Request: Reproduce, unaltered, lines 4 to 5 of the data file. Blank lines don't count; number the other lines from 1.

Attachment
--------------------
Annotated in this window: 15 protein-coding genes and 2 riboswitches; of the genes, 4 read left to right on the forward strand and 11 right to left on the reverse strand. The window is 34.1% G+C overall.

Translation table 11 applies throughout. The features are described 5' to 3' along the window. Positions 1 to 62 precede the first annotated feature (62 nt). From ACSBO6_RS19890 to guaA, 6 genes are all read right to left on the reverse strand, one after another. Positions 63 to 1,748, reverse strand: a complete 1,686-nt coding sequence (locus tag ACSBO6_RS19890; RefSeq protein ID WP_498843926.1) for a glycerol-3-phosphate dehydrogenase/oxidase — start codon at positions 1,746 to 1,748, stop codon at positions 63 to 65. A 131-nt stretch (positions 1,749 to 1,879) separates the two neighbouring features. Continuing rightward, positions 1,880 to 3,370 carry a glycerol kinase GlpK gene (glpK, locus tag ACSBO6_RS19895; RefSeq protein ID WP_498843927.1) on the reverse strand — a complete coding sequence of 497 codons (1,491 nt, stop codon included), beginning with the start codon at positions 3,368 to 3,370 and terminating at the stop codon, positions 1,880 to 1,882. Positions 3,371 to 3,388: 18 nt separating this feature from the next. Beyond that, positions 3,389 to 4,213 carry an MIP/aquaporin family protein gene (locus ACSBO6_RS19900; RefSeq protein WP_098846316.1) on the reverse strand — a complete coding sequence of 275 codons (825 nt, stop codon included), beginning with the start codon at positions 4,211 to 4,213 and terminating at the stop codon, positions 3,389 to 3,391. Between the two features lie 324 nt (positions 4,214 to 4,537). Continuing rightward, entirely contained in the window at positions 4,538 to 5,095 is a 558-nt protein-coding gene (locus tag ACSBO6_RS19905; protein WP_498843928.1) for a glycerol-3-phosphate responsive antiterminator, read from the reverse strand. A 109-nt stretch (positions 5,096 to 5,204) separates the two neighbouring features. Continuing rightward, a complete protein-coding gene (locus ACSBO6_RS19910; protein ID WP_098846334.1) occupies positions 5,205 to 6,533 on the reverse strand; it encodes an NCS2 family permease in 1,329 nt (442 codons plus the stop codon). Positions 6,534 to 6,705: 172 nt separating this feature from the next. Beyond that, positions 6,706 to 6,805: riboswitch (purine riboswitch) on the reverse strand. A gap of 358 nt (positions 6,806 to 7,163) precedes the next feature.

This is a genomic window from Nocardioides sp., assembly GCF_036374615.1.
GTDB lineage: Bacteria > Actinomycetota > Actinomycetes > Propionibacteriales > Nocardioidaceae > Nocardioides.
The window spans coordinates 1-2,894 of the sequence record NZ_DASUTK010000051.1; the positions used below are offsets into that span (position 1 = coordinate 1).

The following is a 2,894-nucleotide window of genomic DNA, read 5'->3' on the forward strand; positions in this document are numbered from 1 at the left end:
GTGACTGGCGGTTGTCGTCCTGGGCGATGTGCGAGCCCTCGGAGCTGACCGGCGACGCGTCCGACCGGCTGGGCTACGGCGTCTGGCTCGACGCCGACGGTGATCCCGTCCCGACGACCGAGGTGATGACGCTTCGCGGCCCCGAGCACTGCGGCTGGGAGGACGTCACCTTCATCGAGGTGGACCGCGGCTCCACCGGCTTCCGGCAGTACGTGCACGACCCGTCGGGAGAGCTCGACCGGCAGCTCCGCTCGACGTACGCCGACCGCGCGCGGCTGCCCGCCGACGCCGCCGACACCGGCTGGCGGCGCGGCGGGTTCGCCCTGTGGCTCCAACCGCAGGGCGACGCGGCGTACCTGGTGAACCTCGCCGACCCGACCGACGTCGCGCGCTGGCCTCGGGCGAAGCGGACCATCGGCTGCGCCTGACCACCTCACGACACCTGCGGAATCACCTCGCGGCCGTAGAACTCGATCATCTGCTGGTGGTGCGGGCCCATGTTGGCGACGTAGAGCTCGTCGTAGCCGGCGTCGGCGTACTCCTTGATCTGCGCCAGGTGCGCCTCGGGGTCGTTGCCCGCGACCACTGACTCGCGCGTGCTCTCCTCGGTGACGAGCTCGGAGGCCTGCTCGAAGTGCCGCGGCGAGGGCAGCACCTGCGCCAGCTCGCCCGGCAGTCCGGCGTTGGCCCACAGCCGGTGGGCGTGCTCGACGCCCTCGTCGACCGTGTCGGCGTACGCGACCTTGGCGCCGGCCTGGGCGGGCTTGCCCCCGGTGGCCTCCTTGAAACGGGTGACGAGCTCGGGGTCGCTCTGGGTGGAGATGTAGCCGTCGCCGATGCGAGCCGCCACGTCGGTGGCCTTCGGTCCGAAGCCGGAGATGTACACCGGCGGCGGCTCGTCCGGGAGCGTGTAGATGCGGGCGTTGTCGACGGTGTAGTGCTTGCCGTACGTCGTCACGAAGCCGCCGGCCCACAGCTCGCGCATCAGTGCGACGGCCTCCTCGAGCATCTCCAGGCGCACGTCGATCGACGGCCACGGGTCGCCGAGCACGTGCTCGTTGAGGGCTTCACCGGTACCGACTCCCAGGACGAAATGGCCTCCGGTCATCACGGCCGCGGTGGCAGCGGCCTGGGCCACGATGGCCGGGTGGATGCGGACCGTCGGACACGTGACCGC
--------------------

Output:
GTDB lineage: Bacteria > Actinomycetota > Actinomycetes > Propionibacteriales > Nocardioidaceae > Nocardioides.
The window spans coordinates 1-2,894 of the sequence record NZ_DASUTK010000051.1; the positions used below are offsets into that span (position 1 = coordinate 1).